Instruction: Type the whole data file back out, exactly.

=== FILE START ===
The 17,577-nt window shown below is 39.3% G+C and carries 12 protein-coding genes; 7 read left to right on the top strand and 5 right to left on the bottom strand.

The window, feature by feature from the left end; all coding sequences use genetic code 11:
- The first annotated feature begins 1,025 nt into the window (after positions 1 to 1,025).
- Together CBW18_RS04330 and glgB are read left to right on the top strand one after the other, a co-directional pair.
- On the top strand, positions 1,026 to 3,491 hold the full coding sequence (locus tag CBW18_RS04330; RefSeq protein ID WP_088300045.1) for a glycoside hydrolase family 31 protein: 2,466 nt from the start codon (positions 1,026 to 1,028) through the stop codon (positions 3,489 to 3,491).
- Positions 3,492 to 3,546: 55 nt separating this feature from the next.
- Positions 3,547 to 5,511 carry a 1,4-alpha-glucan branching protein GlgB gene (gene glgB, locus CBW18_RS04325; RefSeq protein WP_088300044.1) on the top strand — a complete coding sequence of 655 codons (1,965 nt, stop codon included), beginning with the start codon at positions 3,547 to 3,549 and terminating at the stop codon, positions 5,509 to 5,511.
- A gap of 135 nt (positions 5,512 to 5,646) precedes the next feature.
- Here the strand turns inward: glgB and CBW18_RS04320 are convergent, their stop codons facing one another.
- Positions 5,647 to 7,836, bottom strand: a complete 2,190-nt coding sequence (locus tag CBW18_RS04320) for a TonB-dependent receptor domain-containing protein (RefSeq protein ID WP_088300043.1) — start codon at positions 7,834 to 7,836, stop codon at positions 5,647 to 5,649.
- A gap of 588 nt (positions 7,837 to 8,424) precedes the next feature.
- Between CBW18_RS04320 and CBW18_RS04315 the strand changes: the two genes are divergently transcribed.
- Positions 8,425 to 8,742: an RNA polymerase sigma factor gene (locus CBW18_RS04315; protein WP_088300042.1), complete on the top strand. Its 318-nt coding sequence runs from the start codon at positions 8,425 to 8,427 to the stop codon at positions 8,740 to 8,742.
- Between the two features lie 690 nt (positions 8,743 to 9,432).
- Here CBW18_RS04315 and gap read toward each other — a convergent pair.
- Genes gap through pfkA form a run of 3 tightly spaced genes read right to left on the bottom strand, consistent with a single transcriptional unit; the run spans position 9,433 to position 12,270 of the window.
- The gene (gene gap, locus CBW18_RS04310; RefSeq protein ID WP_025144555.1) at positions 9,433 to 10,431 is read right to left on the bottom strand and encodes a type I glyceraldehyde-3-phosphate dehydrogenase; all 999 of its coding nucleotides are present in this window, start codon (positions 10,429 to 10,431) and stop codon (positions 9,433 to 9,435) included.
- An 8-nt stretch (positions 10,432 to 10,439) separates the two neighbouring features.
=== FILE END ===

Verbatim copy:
The 17,577-nt window shown below is 39.3% G+C and carries 12 protein-coding genes; 7 read left to right on the top strand and 5 right to left on the bottom strand.

The window, feature by feature from the left end; all coding sequences use genetic code 11:
- The first annotated feature begins 1,025 nt into the window (after positions 1 to 1,025).
- Together CBW18_RS04330 and glgB are read left to right on the top strand one after the other, a co-directional pair.
- On the top strand, positions 1,026 to 3,491 hold the full coding sequence (locus tag CBW18_RS04330; RefSeq protein ID WP_088300045.1) for a glycoside hydrolase family 31 protein: 2,466 nt from the start codon (positions 1,026 to 1,028) through the stop codon (positions 3,489 to 3,491).
- Positions 3,492 to 3,546: 55 nt separating this feature from the next.
- Positions 3,547 to 5,511 carry a 1,4-alpha-glucan branching protein GlgB gene (gene glgB, locus CBW18_RS04325; RefSeq protein WP_088300044.1) on the top strand — a complete coding sequence of 655 codons (1,965 nt, stop codon included), beginning with the start codon at positions 3,547 to 3,549 and terminating at the stop codon, positions 5,509 to 5,511.
- A gap of 135 nt (positions 5,512 to 5,646) precedes the next feature.
- Here the strand turns inward: glgB and CBW18_RS04320 are convergent, their stop codons facing one another.
- Positions 5,647 to 7,836, bottom strand: a complete 2,190-nt coding sequence (locus tag CBW18_RS04320) for a TonB-dependent receptor domain-containing protein (RefSeq protein ID WP_088300043.1) — start codon at positions 7,834 to 7,836, stop codon at positions 5,647 to 5,649.
- A gap of 588 nt (positions 7,837 to 8,424) precedes the next feature.
- Between CBW18_RS04320 and CBW18_RS04315 the strand changes: the two genes are divergently transcribed.
- Positions 8,425 to 8,742: an RNA polymerase sigma factor gene (locus CBW18_RS04315; protein WP_088300042.1), complete on the top strand. Its 318-nt coding sequence runs from the start codon at positions 8,425 to 8,427 to the stop codon at positions 8,740 to 8,742.
- Between the two features lie 690 nt (positions 8,743 to 9,432).
- Here CBW18_RS04315 and gap read toward each other — a convergent pair.
- Genes gap through pfkA form a run of 3 tightly spaced genes read right to left on the bottom strand, consistent with a single transcriptional unit; the run spans position 9,433 to position 12,270 of the window.
- The gene (gene gap, locus CBW18_RS04310; RefSeq protein ID WP_025144555.1) at positions 9,433 to 10,431 is read right to left on the bottom strand and encodes a type I glyceraldehyde-3-phosphate dehydrogenase; all 999 of its coding nucleotides are present in this window, start codon (positions 10,429 to 10,431) and stop codon (positions 9,433 to 9,435) included.
- An 8-nt stretch (positions 10,432 to 10,439) separates the two neighbouring features.